Sunday, April 11, 2021

A Word on Mordants

Mordant Gilding is a term used in gilding that relates to the use of an adhesive medium and considered an 
23k gold leaf on leather with acrylic emulsion

alternative method to Traditional Water Gilding. There are various mordants that we can choose from when gilding although Oil Size and Water Based Adhesive (a white acrylic emulsion such as the Sepp Leaf Workshop brand) are the two most popular in contemporary gilding alongside Instacoll and Miniatum by Kölner.

I also think of glair and gum ammoniac as mordants, two very old bonding mediums used for adhering gold leaf to paper and glass. Glair, discussed by Ceninni in his 15th c Treatise Il Libro Dell’Arte, is beaten egg white mixed with a little water and allowed to sit out overnight and the froth removed the next day. It provides a strong bond and when weakened with additional distilled water it’s brilliancy on glass can rival that of the more often-used gelatin size as we have seen in our églomisé/glass Online gilding classes.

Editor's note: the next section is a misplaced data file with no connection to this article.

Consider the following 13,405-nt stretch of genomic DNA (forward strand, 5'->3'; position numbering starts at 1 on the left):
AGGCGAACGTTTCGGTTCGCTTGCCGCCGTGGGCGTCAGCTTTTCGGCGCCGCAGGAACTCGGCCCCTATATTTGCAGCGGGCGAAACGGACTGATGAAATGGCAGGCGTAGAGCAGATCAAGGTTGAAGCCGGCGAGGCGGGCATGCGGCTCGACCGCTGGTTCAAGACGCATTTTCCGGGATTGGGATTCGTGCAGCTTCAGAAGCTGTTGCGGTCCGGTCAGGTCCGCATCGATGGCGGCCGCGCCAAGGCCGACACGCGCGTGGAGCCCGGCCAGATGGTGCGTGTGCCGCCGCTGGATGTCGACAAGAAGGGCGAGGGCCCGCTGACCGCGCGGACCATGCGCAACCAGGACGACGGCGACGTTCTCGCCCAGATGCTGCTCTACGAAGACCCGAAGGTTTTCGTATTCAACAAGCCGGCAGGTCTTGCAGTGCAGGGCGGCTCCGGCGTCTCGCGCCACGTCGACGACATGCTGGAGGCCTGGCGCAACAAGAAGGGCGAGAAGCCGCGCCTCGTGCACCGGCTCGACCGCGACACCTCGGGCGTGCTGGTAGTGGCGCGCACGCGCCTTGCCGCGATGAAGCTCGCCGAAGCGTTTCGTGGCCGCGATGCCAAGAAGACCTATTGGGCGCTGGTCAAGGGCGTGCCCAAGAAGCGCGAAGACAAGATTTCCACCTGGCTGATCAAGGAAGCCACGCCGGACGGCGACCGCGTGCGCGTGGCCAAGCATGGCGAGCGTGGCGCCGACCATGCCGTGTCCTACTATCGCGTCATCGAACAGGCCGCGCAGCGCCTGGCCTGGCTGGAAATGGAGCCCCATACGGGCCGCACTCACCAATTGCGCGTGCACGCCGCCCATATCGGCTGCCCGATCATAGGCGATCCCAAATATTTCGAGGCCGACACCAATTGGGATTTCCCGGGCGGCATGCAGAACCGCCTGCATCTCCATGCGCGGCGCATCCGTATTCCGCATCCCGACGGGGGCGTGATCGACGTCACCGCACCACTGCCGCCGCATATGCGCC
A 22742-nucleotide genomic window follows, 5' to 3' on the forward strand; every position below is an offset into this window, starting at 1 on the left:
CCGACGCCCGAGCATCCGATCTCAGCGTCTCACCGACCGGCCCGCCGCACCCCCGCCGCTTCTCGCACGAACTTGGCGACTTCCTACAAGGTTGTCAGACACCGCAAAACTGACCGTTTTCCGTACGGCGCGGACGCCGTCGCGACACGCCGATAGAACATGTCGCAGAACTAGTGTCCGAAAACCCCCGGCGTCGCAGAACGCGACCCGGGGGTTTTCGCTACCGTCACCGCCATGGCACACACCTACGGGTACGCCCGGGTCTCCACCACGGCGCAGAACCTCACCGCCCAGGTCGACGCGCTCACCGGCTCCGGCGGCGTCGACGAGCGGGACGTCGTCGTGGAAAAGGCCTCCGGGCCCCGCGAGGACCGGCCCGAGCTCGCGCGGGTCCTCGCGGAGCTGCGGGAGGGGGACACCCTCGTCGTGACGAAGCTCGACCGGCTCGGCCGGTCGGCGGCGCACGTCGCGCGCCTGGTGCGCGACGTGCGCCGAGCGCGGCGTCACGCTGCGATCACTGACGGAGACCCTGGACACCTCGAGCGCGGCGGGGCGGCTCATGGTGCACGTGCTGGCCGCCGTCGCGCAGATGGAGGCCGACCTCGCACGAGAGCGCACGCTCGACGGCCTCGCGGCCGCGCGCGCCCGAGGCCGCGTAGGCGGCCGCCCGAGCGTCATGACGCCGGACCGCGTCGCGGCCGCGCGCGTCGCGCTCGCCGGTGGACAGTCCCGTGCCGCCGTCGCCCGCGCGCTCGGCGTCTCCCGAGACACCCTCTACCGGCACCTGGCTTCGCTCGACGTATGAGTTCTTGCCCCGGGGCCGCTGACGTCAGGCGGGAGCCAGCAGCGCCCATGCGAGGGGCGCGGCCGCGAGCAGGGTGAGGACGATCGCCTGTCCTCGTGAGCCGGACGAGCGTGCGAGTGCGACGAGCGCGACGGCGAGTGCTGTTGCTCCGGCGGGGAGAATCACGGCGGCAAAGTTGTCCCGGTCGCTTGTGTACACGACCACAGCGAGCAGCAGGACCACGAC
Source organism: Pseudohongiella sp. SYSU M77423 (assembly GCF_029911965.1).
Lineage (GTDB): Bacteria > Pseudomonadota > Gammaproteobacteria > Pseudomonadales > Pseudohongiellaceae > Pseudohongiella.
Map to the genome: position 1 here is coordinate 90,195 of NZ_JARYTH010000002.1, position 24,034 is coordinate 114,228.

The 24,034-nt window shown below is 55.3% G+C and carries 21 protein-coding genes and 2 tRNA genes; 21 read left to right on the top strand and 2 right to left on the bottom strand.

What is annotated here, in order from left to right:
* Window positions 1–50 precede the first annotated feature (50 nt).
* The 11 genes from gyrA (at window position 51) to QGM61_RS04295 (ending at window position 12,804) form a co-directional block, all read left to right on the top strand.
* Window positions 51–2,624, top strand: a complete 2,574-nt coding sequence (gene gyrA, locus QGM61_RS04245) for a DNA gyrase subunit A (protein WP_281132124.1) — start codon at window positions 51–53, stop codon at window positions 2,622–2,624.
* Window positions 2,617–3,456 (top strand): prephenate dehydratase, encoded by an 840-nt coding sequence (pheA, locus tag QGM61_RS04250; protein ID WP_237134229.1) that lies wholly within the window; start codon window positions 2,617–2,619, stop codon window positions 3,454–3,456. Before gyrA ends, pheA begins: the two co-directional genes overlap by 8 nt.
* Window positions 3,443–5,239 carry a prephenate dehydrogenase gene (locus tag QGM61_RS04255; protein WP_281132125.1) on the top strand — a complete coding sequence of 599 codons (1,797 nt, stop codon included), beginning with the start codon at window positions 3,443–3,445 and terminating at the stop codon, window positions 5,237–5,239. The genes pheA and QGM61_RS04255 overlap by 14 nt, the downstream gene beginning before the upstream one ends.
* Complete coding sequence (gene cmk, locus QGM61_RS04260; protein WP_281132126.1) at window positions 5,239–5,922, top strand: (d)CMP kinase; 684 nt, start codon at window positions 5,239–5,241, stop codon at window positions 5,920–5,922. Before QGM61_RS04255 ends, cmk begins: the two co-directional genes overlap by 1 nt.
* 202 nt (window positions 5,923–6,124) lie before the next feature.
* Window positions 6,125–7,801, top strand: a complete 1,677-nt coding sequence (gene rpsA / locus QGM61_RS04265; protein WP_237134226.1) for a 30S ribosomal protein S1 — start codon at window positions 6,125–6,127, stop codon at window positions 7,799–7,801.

Gum Ammoniac, a gum resin that exudes from the stem of the herb Dorema Ammoniacum can be found in Iran and Northern Africa. It is used by Calligraphers and historically goes back centuries for use in Manuscript Illumination. Through my own exploration I have found it to also be a candidate for gilding on glass to achieve a bright gild.

For those seeking ways to gild on leather, glair has been the traditional medium for bookbinding and bookedge gilding. However, I have also found acrylic emulsion to be a quick and decoratively successful way of gilding the smooth side of leather which, showing through my recent testing, to be a flexible mordant for leather. ~

Note: For those interested in an entry level introduction to the art of bookedge gilding a Zoom! Online 4 session class is scheduled through Charles Douglas Gilding Studio October 6-27, 2021. Registration is currently open at gildingstudio.com.

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